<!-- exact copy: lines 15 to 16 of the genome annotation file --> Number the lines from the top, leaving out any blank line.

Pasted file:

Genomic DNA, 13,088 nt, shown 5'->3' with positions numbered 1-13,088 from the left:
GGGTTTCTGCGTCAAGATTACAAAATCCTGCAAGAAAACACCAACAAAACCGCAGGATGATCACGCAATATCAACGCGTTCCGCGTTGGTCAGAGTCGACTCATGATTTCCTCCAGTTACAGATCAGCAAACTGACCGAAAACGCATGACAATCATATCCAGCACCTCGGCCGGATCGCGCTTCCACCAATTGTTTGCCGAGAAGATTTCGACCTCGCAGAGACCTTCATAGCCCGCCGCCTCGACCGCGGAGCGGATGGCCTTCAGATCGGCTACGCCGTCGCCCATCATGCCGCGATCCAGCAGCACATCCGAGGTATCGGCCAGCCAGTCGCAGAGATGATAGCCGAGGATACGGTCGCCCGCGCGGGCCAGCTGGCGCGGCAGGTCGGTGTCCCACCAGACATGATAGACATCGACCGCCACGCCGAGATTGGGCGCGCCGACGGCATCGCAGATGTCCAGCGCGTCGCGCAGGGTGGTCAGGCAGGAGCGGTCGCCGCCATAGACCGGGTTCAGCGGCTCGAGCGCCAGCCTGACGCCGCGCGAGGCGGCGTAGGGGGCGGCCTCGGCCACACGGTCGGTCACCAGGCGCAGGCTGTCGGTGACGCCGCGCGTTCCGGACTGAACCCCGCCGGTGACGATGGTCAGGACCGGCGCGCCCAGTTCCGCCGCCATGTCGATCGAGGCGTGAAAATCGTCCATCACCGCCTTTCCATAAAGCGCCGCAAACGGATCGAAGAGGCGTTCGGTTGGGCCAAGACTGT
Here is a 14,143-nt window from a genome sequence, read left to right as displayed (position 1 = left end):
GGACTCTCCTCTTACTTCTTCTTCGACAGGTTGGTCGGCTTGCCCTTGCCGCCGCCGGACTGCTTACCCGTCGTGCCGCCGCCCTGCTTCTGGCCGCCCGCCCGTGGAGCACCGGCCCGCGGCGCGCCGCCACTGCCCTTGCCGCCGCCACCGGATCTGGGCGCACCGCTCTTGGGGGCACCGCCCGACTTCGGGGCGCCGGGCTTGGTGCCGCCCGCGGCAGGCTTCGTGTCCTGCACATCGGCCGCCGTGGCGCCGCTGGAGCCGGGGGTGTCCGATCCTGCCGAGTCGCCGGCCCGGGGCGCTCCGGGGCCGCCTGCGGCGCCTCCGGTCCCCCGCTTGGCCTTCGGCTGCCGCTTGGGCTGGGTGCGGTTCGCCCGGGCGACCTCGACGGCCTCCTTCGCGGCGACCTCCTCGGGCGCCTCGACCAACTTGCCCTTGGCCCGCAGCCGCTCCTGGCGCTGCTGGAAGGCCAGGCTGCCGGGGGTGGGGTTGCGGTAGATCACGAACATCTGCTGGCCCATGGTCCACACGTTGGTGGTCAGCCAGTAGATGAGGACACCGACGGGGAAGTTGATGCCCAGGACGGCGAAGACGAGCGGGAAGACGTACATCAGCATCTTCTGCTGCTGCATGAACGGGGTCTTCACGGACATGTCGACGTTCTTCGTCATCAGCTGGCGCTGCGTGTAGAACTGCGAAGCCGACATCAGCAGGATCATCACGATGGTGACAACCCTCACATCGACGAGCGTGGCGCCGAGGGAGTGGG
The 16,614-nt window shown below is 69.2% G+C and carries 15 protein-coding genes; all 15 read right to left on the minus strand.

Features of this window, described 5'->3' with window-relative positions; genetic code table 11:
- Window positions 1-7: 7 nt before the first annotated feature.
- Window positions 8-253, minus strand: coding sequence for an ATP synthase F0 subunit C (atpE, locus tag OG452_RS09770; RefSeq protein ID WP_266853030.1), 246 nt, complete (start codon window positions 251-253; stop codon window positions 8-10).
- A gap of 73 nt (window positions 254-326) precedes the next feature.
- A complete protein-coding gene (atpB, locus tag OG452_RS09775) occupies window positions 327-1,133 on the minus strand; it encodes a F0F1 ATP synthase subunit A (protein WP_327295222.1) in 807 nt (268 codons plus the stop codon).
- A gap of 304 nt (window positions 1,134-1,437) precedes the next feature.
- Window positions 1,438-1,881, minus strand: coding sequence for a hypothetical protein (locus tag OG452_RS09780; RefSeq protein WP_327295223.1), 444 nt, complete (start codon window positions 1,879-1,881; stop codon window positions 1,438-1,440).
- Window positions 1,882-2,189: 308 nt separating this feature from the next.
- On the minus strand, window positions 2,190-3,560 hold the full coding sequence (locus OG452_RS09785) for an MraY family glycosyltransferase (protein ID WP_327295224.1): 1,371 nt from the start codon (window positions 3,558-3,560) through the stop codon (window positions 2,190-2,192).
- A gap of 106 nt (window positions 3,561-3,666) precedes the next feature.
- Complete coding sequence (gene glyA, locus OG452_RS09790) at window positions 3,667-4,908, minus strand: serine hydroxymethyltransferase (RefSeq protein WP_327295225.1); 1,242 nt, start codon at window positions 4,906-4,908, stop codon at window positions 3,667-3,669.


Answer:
- A gap of 106 nt (window positions 3,561-3,666) precedes the next feature.
- Complete coding sequence (gene glyA, locus OG452_RS09790) at window positions 3,667-4,908, minus strand: serine hydroxymethyltransferase (RefSeq protein WP_327295225.1); 1,242 nt, start codon at window positions 4,906-4,908, stop codon at window positions 3,667-3,669.